The tinny scrape of silverware cut through the starched air of the Taylors’ dining room. Grace stared into the flickering light of a candle, sitting in its tarnished brass holder on the table and casting a weak light that barely made visible the family’s china plates and the pale skin of their hands and faces. Occasionally, her father would dip to meet his fork and the light would catch white hints of age marring his recently trimmed and otherwise lush obsidian hair. Their gray clothes bled into the penumbra of the room. They were six disembodied heads and twelve marionette hands dancing about in the black. Her family ate and conversed in low tones while Grace waited for Anna to bring her dinner. She cleared her throat, and her mother’s head swiveled violently in her direction.
Stilted footsteps preceded the opening of the dining room door, through which Anna entered carrying a covered silver dish. She placed it on the linen tablecloth, curtsied stiffly, and made her way back out of the room with the same automaton, jerking rigidity with which she had entered. Grace lifted the lid, hand seizing when it revealed a small tangle of black and white hairs. She looked up. Her mother was methodically cutting her dinner into small pieces, and Gerald and George were fully engrossed in their own slices of beef. When she looked to her father, his black eyes grabbed her dull browns, lips wet with meat drippings, teeth gleaming in a smile. She started and he was questioning John about work at the bank.
In the plate, she could see the distorted reflection of her own eyes looking back at her, the rest of her face obscured by the nest of hair. The scraping of silverware continued.
“Mother,” Grace said.
Her mother stopped cutting, glancing down to her daughter’s plate.
“Yes?” she asked, looking back up.
Her mother tisked and resumed cutting. Gerald and George had stopped eating and were watching her. Grace waited for them to comment, but they simply turned to each other, communicating in that silent way unique to twins. Gerald gave a minute shrug of one shoulder, and the two turned back to their meal. She wanted to protest, but there seemed no place for her to interject without taking someone from their dinner or their conversation, and the muscles of her neck went taught at the thought of again drawing out her father’s smile; there was an unsettling feeling of vague remembrance in the red moisture on his lips, a shade at the back of her mind that lingered there, indistinct, a constantly shifting form like smoke that snakes and undulates in on itself.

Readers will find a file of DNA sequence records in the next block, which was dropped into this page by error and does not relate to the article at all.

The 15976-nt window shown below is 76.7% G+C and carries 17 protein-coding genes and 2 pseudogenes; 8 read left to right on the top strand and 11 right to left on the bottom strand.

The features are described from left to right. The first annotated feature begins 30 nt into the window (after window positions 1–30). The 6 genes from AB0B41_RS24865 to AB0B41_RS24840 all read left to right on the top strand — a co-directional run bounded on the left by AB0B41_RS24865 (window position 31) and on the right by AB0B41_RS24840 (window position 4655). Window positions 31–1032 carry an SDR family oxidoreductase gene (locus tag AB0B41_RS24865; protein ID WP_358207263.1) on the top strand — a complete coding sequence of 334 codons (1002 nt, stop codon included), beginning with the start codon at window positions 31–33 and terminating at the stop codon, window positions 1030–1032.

She picked up her fork, inserting the tines gingerly into the strands, and teased out a few hairs. She made to raise them to her mouth. No one seemed to be paying any attention, but even with his head bent over his meal, her father’s shoulders were tensed, vibrating, waiting and willing. Without further thought, Grace took the fork into her mouth, squeezing her eyes shut as the thin, dry strings of hair met her tongue. Her father exhaled a low sigh. She let the strands sit there and breathed slowly through her nose as she tried not to register fully the stringy sensation. Her heartbeat picked up, a loud pulsing of fluid in her ears accompanying the heat now rising up the high collar of her dress to her face. Her hand was clenched and sweating around her fork; her mouth was filling with saliva that threatened to spill through her lips if she didn’t do something. Still breathing carefully, she sucked her tongue back, gathering the hairs at her throat, and forced a swallow. Her gag reflex convulsed, but she forced contraction after contraction of her esophagus until the hairs were down far enough that she dared open her mouth to take a sip of water while stifling the urge to retch or put a hand to her neck. A few more cautious sips and the last hair gave up its tendril grip, slipping down into her stomach as Anna entered the dining room once more. The door beat rhythmically against the jamb as it swung back and forth, back and forth, back and forth, finally circulating a light breeze in the room and drowning everything else out until Grace couldn’t tell the difference between her own heartbeat and the swinging door.
Amy Kotthaus is a writer and photographer. Her written work has been published in Glass: A Journal of Poetry, Yellow Chair Review, Occulum, and others. Her photography has been published in Storm Cellar, Typehouse Literary Magazine, Moonchild Magazine, Crab Fat Magazine, and others. She currently lives in Maine with her husband and children.